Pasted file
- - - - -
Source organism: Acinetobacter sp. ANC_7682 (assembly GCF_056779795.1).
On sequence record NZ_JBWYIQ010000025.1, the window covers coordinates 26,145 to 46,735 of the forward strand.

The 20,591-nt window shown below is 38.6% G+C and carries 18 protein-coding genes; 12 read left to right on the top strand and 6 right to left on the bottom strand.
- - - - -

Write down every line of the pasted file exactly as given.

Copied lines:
Source organism: Acinetobacter sp. ANC_7682 (assembly GCF_056779795.1).
On sequence record NZ_JBWYIQ010000025.1, the window covers coordinates 26,145 to 46,735 of the forward strand.

The 20,591-nt window shown below is 38.6% G+C and carries 18 protein-coding genes; 12 read left to right on the top strand and 6 right to left on the bottom strand.